Power Pylons That Look Like Mythical Giants Turn Ordinary Infrastructure Into Massive Works of Art
Design firm Choi+Shine Architects imagine a world in which our electrical lines are carried by ethereal figures towering overhead.
We don’t often think of power-pylons–the massive metal braces which hold aloft industrial chords and wires–as works of art. Necessary byproducts of our interconnected world, maybe. But art? Not likely.
That may soon change when design firm Choi+Shine Architects begin construction on their Land of Giants™ project, a massive re-imagining of the ordinary electrical towers which conspicuously dot our landscapes. Originally conceived in 2008 for Iceland’s Landsnet power transmission company, the pylon Giants are intended to meld form and function, transforming unsightly industrial fixtures into ethereal human forms which tower up to one hundred and fifty feet overhead.
Designed to be constructed modularly, the Giants can be configured to accommodate a variety of poses, based on both aesthetic, and topographical considerations. As Choi+Shine explains:
Despite the large number of possible forms, each pylon-figure is made from the same major assembled parts (torso, fore arm, upper leg, hand, etc.) and uses a library of preassembled joints between these parts to create the pylon-figures’ appearance. This design allows for many variations in form and height while the pylon-figures’ cost is kept low through identical production, simple assembly and construction.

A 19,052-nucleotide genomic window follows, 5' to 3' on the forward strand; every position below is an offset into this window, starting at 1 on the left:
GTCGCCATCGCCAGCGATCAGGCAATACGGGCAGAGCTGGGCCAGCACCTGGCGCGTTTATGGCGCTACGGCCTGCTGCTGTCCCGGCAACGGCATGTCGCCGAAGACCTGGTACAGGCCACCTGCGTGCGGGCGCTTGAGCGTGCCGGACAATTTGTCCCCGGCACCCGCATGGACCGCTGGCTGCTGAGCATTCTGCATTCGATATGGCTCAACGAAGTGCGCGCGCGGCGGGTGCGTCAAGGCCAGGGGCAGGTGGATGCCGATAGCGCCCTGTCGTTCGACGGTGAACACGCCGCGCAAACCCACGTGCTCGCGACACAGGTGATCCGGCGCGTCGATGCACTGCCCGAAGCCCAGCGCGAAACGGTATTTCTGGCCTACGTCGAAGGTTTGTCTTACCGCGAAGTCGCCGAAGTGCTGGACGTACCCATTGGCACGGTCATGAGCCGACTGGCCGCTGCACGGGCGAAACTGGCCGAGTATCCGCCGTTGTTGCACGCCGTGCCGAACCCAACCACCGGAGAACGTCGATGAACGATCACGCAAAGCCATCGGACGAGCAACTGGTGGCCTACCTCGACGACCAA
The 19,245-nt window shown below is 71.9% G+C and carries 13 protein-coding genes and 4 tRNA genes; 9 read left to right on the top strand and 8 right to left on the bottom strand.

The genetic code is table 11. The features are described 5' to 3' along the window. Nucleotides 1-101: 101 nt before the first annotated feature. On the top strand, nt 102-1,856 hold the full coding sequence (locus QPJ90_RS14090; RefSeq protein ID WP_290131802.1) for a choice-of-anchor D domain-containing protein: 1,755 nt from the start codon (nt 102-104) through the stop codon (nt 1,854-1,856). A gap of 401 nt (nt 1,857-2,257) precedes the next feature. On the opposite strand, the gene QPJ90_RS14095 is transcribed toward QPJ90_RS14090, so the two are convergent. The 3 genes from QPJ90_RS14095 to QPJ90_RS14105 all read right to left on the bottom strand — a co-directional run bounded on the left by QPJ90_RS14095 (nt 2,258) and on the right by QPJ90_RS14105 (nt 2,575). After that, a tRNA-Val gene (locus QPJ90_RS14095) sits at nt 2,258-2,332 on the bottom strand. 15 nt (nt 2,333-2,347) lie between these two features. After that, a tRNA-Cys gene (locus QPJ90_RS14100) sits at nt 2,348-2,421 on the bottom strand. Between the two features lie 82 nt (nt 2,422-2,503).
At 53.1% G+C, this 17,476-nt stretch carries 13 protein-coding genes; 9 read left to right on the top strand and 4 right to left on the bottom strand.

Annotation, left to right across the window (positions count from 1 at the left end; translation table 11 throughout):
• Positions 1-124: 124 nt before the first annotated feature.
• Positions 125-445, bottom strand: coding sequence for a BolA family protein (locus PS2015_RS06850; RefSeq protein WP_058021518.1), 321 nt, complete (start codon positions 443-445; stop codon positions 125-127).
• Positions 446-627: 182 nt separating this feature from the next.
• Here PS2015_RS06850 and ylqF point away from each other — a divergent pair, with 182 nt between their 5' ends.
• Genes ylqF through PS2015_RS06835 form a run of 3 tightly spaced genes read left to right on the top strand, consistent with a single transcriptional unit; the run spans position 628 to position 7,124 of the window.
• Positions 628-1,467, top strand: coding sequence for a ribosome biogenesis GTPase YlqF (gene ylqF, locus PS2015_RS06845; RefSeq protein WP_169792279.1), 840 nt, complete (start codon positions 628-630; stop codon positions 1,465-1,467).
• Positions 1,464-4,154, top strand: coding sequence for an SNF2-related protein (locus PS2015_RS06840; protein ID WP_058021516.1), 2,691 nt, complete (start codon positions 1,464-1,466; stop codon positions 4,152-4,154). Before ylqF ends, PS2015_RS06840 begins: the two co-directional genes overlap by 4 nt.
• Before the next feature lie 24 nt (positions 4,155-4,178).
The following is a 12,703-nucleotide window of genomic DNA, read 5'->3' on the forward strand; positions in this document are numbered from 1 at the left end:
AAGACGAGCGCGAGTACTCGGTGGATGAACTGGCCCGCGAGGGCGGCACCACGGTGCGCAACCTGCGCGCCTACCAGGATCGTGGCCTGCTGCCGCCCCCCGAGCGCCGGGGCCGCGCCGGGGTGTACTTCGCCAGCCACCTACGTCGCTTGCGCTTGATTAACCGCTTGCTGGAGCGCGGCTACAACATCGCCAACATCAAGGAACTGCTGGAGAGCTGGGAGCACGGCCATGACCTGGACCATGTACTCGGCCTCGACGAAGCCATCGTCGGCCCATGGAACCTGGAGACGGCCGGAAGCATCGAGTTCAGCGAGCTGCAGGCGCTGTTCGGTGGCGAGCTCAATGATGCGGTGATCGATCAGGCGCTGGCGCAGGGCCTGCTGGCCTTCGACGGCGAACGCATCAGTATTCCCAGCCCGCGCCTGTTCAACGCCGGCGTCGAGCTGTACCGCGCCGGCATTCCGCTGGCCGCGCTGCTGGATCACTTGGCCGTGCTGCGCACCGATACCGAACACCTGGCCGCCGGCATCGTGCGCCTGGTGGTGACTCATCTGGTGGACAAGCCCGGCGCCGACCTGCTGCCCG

Since 2008, plans to transfer the Land of Giants project from drawing board to real world have suffered a number of setbacks, although the design concept has gone on to receive a number of honors, including one of the Boston Society of Architects Unbuilt Architecture Awards in 2010. Construction on the first Giant is now scheduled to begin in Iceland in 2017.
While Choi+Shine may not be the only designers to tap the artistic power of giant figures in our everyday lives, their Land of Giants project is a unique example of seeing the potential for monumental beauty in something most people otherwise might consider nothing more than an industrial nuisance. Writes the firm:
Like the statues of Easter Island, it is envisioned that these one hundred and fifty foot tall, modern caryatids will take on a quiet authority, belonging to their landscape yet serving the people, silently transporting electricity across all terrain, day and night, sunshine or snow.